A poem in the Zenrin Kushu (an old collection of Zen poems):
‘sitting quietly, doing nothing,
spring comes, and the grass grows all by itself.’
Tathatā – a Pali word meaning the ‘true state of things.’ Synonymous with: dharmatā.
A 5th century CE text (Awakening of Faith in Mahayana) describes tathatā as: ‘mind resting simply in its own being.’ The same text argues that when the world is viewed as empty (sunyata) it is realised in its suchness.
Suchness can be described as the manifest ‘isness’ of things – prior to language, conceptualisation and classification. In The Way of Zen, Alan Watts writes: ‘tathatā indicates the world just as it is, unscreened and undivided by the symbols and definitions of thought. It points to the concrete and actual as distinct from the abstract and conceptual.’
This emphasis on concreteness can be seen in the famous Flower Sermon, when the Buddha is surrounded by a large gathering of students waiting expectantly for him to speak. They hope to hear more words of wisdom and advice. Instead, the Buddha says nothing, but raises a flower in the fingers of one hand. The students are puzzled and confounded. Only one student, Mahakasyapa, realises what the Buddha is demonstrating, and he smiles. His broad smile is seen by the Buddha as an indication of realisation and the Buddha names Mahakasyapa as his successor. This transmission of understanding through action and showing, rather than through words, becomes a founding principal of Zen Buddhism.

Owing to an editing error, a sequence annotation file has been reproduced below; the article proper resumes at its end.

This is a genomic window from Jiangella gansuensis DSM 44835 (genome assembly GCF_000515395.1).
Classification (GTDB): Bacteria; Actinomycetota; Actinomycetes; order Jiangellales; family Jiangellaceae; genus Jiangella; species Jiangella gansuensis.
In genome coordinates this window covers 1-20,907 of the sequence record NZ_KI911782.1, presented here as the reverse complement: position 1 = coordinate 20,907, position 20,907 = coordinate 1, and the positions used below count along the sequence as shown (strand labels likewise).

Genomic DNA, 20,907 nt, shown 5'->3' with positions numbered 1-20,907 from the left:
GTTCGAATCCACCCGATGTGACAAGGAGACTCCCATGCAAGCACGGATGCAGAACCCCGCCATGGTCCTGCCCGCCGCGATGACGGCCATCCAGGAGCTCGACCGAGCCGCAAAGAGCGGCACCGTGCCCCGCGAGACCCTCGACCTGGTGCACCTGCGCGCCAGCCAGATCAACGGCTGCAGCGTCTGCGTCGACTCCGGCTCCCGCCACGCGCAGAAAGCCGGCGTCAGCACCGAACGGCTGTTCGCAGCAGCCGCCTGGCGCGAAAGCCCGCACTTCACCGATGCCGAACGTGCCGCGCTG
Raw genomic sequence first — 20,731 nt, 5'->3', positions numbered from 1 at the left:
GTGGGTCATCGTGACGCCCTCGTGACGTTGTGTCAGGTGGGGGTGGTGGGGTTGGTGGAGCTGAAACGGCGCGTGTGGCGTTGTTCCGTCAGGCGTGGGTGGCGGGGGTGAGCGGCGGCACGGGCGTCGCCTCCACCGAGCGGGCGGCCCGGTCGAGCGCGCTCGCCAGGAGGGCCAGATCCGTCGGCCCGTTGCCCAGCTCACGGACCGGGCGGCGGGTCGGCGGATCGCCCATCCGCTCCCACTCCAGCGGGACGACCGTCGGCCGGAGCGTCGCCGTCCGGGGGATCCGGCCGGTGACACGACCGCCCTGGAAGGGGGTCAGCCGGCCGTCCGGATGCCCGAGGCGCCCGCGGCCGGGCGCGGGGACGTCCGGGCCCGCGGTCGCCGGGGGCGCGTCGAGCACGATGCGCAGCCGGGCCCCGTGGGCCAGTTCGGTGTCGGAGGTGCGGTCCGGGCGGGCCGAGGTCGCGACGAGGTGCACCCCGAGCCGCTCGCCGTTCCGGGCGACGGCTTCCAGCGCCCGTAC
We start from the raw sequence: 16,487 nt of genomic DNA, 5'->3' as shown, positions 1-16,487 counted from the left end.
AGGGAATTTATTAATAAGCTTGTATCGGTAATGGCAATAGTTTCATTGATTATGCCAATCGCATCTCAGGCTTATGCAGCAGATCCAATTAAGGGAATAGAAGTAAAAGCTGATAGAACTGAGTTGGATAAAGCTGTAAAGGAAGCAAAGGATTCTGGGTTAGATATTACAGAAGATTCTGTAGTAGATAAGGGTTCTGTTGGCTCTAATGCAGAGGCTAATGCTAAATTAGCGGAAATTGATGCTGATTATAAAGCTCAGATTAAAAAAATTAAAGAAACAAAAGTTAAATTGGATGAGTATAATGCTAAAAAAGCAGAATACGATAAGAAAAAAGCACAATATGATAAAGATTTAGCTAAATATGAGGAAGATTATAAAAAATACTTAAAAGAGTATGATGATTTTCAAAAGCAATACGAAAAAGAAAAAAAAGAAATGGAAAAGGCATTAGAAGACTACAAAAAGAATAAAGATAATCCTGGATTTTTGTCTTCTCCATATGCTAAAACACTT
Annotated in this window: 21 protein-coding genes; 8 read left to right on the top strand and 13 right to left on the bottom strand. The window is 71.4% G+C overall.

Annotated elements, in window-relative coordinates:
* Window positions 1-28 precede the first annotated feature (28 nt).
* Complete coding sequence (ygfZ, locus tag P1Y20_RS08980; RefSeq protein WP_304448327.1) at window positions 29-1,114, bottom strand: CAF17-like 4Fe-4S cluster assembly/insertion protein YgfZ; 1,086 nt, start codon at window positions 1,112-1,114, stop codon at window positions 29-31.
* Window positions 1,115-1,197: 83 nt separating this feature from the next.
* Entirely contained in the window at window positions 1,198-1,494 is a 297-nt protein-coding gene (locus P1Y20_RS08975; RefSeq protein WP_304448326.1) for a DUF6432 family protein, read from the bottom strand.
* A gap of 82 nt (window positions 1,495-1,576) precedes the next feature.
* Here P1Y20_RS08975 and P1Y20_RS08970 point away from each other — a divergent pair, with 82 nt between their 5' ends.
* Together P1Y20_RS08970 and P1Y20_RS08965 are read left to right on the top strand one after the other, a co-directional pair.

The Buddha once asked his students: ‘How long is a human life.’ When no one could give a satisfactory answer, he said: ‘Life is but a breath.’ Suchness is how a thing is, in this moment, unique yet dependent on all that exists – poignant, passing, transient.
In his book, Zen and Japanese Culture, D.T. Suzuki lists a number of characteristics of Zen. The list shines another light on the term, tathatā:
- Zen discipline consists in attaining enlightenment (satori) – living in accord with the way things are (dharma)
- Satori recognises/values/finds meaning in everyday experiences (eating, drinking, washing, etc)
- The value revealed through Zen practice ‘is not something added from outside. It is in being itself, in becoming itself, in living itself.’ [kono or sono-mama – ‘isness’]
- ‘Isness’ (tathatā) is the ultimate meaning – waking up to being here is miraculous and marvellous
- P’ang Chu-Shih (8th century CE) writes: ‘How wondrous this is, how mysterious! Carrying logs, drawing water.’
- Zen doesn’t indulge in abstraction and conceptualisation
- Satori is emancipation. In suchness/isness, there is freedom, unity and peace.
A transmission beyond words. ‘Sitting quietly, doing nothing, spring comes, and the grass grows by itself.’ Let things be, add nothing. Just sit and realise Buddha nature. KWATZ! KATSU. POW !!!!!!!
The famous haiku by Basho, manifests suchness in all its surprising brevity:
FROG POND PLOP
[trans. by Dom Sylvestor Houedard]